This blog is divided into two parts. Part one is my recent CTV appearance where I covered three key tips and Part two is in the blog below. They each contain different tips so please explore them both!

You may pick up some new lunch ideas as well!

And my favourite tip is at the end of this blog.

You can watch the segment HERE.

Kristin McCaig on CTV Morning LIve1. Put the best food at the bottom of the thermos.

If you are giving your kids a thermos full of sliced up sausages and sweet potato cubes for example, do not put the veggies on the bottom. Make sure that meat is the last bite (if they are carnivores that is).

Otherwise you know how this story ends…the veggies will remain uneaten.

2. Don’t let cheese get soggy.

Is this a universal problem? My kids, who LOVE cheese, have made me throw out so much cheese because they said it was “soggy” by lunch time.

First off, never pack cheese in a container with anything else, especially fruits or veggies. The water from the fruits and veggies will create a moist environment or seep directly into the cheese, making it mushy and just not appetizing at all.

So, what to do? Freeze it!

Cut up your cheese into slices and freeze them. Then put the frozen cheese into individual portions (in small containers) and take them out of the freezer only when you are packing the lunch.

Cheestrings and Babybells are solving this problem by being individually packaged but then you have extra garbage…and I have never seen a high quality cheese in individual portions.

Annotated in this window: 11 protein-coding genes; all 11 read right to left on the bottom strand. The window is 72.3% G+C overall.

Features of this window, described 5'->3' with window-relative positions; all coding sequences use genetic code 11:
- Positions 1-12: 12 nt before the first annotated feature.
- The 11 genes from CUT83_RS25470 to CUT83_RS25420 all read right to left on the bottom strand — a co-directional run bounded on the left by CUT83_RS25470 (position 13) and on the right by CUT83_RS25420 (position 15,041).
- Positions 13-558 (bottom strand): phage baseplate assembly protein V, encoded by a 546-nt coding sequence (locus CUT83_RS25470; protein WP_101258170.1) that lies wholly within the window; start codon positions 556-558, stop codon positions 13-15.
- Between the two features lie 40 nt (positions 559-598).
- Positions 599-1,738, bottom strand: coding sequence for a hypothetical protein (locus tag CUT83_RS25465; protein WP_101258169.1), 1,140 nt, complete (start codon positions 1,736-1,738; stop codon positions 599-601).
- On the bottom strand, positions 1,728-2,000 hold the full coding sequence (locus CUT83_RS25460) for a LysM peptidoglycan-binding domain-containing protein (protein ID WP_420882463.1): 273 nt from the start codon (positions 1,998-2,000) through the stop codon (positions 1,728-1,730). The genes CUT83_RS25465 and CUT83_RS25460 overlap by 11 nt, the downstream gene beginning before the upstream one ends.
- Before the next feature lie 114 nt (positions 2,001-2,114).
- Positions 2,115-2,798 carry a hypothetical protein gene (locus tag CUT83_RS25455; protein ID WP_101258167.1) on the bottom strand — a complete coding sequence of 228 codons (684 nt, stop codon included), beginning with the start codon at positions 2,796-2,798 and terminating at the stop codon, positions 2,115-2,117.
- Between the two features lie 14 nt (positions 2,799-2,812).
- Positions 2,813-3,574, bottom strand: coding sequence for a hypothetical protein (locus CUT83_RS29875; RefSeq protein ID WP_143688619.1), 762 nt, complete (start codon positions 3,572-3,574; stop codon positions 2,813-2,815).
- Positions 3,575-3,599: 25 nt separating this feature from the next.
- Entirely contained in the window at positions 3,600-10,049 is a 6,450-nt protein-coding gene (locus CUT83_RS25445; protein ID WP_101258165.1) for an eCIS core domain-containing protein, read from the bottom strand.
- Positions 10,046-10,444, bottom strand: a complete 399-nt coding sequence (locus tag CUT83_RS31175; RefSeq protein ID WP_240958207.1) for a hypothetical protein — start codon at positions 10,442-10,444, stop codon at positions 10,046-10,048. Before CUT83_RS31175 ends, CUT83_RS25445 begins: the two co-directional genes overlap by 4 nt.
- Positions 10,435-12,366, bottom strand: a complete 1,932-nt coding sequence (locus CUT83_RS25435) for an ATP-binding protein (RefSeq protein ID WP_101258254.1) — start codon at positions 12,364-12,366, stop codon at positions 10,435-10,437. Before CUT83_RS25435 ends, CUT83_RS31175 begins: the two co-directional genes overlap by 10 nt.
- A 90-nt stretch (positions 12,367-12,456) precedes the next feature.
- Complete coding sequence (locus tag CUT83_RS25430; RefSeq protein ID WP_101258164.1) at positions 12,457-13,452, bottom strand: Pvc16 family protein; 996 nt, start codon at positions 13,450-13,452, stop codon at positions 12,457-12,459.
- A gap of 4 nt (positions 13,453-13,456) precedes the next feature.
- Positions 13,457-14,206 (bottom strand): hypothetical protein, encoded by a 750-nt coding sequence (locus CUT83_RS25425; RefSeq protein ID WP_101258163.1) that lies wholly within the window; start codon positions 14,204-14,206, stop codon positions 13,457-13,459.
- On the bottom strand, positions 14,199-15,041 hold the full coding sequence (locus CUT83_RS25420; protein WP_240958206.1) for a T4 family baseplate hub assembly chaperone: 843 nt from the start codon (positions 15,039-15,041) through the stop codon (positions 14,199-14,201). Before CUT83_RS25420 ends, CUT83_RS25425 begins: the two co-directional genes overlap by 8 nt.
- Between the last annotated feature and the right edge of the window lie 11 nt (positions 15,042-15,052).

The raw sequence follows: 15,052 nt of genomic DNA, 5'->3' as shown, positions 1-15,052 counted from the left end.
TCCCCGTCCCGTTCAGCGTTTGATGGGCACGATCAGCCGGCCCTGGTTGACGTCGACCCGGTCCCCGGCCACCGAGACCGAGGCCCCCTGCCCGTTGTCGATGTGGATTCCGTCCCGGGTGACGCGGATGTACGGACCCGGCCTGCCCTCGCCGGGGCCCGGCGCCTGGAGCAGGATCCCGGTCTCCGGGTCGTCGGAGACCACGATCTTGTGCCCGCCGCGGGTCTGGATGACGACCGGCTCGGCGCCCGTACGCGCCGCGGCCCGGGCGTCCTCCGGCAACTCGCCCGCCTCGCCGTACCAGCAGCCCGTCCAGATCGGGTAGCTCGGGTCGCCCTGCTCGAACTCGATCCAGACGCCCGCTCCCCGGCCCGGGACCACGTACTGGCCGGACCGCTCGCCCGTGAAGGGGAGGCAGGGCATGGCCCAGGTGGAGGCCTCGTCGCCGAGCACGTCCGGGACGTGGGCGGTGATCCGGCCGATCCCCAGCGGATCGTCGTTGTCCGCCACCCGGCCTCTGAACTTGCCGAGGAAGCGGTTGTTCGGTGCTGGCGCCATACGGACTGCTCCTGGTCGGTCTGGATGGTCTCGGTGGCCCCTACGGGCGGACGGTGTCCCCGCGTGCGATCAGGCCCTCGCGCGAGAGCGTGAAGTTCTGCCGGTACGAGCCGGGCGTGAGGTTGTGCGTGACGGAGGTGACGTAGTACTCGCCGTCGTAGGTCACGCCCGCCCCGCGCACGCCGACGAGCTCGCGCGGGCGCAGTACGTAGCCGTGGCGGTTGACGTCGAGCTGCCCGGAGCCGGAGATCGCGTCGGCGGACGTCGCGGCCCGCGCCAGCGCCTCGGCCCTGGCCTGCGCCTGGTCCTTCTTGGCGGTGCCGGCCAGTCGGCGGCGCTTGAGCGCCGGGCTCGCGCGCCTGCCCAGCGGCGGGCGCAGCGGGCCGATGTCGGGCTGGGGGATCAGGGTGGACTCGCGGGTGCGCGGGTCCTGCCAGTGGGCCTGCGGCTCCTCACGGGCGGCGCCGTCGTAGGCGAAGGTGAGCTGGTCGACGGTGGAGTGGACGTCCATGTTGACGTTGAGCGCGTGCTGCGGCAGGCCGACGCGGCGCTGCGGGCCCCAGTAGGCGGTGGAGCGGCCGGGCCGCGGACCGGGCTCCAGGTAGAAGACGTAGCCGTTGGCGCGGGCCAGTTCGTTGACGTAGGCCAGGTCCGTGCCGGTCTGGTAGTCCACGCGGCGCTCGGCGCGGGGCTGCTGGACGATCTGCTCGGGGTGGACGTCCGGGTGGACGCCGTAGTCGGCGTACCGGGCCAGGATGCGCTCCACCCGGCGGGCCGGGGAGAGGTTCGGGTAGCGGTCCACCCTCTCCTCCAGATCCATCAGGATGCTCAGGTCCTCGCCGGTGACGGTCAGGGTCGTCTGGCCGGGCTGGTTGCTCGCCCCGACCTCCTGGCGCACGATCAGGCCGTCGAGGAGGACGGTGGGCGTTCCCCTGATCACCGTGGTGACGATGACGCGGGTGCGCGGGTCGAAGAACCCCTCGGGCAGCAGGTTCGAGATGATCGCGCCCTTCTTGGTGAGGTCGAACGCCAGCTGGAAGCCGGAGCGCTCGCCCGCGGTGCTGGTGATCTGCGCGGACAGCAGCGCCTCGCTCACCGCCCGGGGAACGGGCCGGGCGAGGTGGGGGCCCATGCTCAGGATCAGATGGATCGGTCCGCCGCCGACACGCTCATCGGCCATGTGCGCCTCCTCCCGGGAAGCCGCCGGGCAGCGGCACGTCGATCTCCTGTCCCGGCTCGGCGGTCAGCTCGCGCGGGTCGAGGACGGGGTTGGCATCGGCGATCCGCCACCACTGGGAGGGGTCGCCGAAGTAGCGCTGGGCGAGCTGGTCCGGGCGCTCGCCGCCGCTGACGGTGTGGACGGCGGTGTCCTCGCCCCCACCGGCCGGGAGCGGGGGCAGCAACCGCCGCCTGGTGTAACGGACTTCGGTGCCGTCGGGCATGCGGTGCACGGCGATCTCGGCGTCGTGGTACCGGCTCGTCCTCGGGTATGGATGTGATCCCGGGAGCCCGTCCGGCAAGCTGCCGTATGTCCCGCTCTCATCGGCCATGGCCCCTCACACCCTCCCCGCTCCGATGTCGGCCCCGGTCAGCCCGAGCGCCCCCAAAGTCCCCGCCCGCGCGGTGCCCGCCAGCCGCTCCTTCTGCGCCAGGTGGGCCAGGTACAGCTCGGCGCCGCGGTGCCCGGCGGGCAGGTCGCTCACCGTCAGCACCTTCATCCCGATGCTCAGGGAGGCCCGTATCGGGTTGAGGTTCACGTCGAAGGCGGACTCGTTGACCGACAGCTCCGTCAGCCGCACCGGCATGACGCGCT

PS-If ice packs are working for you on their own, that is awesome too!

3. Give them a healthy “treat.”

In our house, my hubby and I can barely finish a meal without at least one (or three) squares of dark chocolate. And my kids are not immune to our weakness so as time passes, they are adopting our habit of enjoying a little treat after a meal.

But I don’t want to fill their lunches with unhealthy options like cookies and snack bars.

So instead of throwing a bunch of kale into my kids lunch and hoping for the best, I purposely include at least one treat that really is a treat, by my standards of course. And the kids know that the rule is, I will continue to give you this treat so long as I see that you are doing your best to eat the healthy food as well.

The treats I turn to most often are

  1. A square of dark chocolate.
  2. Flax Snax (super easy to make with your kids)
  3. Plantain chips (Just a small handful. And admittedly, these are likely not much better than regular potato chips…so definitely they count as a treat).
  4. Dark chocolate chips and raisins (you can add coconut flakes and pumpkin seeds too)!
  5. Fruit To Go bars.

4. Keep their lunch bags clean. 

Don’t take this personally, I know it seems obvious but washing the kids’ lunch bags occasionally is important.

My kids are lucky if I do it twice a year but that is just not often enough.

There are few better ways to ruin an appetite than to open your lunch to the smell of spoiled yogurt or old stew that is hiding in the folded corners of the lunch bag.